Stolen art, art forgery

Stolen art, art theft, fake art; a list of websites

Subject categories on this page
  1. Nazi era stolen art


The Art Crime Blog

Art Loss Register
The world’s largest private international database of lost and stolen art, antiques and collectibles.

Art Theft
The world’s most wanted art. International listings of stolen art.

Association for Research into Crimes against Art (ARCA)


Comando Carabinieri per la Tutela del Patrimonio Cultural

Federal Bureau of Investigation (FBI) Art Theft Program


Geneva Freeport, Wikipedia entry.

Freeports for the Art World. Wealth Management

How Freeports Operate on the Margins of the Global Art Market. Artsy

One of the World’s Greatest Art Collections Hides Behind This Fence . NY Times


The Guardian Museum of Lost Art

IFAR (International Foundation for Art Research)
IFAR is an educational and research organization dedicated to integrity in the visual arts. IFAR is concerned with matters of legal and ethical matters surrounding ownership of art objects including authenticity, provenance, theft, looting and more. Has two important research databases on its website: the Art Law/Cultural Property Initiative (ALWI) and Catalogue Raisonne Database.


Looting Question Bibliography
Web and literary resources on the archaeological politics of private collecting, commercial treasure hunting, looting, and archaeology.

The Illicit Antiquities Research Centre, University of Cambridge

International Foundation for Art Research (IFAR).
a not-for-profit educational and research organization dedicated to integrity in thevisual arts.

Interpol index of stolen art.

Looted art. Commission for Looted Art in Europe (ECLA)
is the expert representative body in Europe dealing with all matters relating to Nazi looted art and other cultural property.

Monuments Men Foundation
The Monuments Men Foundation honors the legacy of the men and women who served in the Monuments, Fine Arts, and Archives section, known as the “Monuments Men,” and their unprecedented and heroic work protecting and safeguarding civilization’s most important artistic and cultural treasures from armed conflict during World War II.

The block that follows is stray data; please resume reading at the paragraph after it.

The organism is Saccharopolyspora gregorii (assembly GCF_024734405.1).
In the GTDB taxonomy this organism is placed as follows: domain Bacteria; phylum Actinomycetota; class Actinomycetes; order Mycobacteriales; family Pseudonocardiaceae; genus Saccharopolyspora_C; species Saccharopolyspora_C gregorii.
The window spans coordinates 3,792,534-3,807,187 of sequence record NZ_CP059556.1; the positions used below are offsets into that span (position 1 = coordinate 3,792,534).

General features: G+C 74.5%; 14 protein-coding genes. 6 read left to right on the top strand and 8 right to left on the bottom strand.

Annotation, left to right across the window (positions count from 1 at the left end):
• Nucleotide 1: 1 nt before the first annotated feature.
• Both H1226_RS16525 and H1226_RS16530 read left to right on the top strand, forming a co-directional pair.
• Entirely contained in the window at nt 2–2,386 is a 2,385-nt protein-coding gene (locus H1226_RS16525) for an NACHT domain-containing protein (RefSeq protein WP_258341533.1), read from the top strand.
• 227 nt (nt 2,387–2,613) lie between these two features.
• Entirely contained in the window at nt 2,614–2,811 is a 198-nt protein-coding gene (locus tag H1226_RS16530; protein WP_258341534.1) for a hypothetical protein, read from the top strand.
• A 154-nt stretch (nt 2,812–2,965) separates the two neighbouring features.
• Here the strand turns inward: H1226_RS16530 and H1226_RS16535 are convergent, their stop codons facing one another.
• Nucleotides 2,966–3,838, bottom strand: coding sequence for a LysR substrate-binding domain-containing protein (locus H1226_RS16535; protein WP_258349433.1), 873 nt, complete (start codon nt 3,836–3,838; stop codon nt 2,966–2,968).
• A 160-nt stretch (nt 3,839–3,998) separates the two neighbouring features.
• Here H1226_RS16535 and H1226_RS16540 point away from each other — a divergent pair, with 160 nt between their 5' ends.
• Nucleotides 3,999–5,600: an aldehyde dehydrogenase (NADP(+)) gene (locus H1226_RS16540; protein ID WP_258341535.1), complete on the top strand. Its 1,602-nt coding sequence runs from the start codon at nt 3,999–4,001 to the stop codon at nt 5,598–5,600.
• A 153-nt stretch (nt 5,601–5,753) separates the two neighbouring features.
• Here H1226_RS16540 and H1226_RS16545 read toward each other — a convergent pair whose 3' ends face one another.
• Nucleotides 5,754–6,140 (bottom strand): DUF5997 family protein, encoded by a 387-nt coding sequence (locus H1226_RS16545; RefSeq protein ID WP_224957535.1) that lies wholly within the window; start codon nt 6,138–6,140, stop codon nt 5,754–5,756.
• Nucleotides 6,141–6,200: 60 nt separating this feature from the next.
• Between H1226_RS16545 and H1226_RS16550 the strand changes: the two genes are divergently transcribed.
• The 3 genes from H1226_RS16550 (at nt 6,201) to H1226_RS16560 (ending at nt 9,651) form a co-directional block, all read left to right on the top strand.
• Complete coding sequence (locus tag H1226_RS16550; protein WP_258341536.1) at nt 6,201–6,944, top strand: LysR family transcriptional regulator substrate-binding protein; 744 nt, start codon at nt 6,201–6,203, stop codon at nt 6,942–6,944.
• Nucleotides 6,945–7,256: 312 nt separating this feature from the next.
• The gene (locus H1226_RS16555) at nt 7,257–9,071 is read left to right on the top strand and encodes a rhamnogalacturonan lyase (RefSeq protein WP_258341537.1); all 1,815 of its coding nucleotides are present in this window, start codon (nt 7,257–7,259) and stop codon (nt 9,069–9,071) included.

Nazi era stolen art *

Cultural Plunder by the Einsatzstab Reichsleiter Rosenberg: Database of Art Objects at the Jeu de Paume
An online database has gone back to the original Nazi records of their plunder of Europe in an effort to return thousands of works of art to their rightful owners.
The database, a joint project between the U.S.-based Claims Conference and the United States Holocaust Memorial Museum, has records of more than 20,000 artworks taken from Jewish owners, museums and libraries across Europe.

Nazi-Era Provenance Internet Portal
Provides a searchable registry of objects in U.S. museum collections that were created before 1946, and changed hands in Continental Europe during the Nazi era (1933-1945).

Nazi plunder, Wikipedia entry.
The central Registry of Information on Looted Cultural Property, 1933-1945.
The Information Database contains information and documentation from forty nine countries, including laws and policies, reports and publications, archival records and resources, current cases and relevant websites. The Object Database contains details of over 25,000 objects of all kinds – paintings, drawings, antiquities, Judaica, etc – looted, missing and/or identified from over fifteen countries.

Art As Evidence: The Nazi’s Cultural War

WW 2 and looted art. Museum


Museum Security Network
The Museum Security Network has been on-line since December 1996. It was founded by Ton Cremers, former head of security at Amsterdam’s Rijksmuseum. The  Museum Security Network mailing list has become the main channel for the distribution ofnews and information pertaining to cultural property protection, preservation, conservation and security.

Search for the World’s Most Wanted Art
Includes information about major art theft cases, links to databases, organizations, museums, and more.

Unesco World Heritage Agency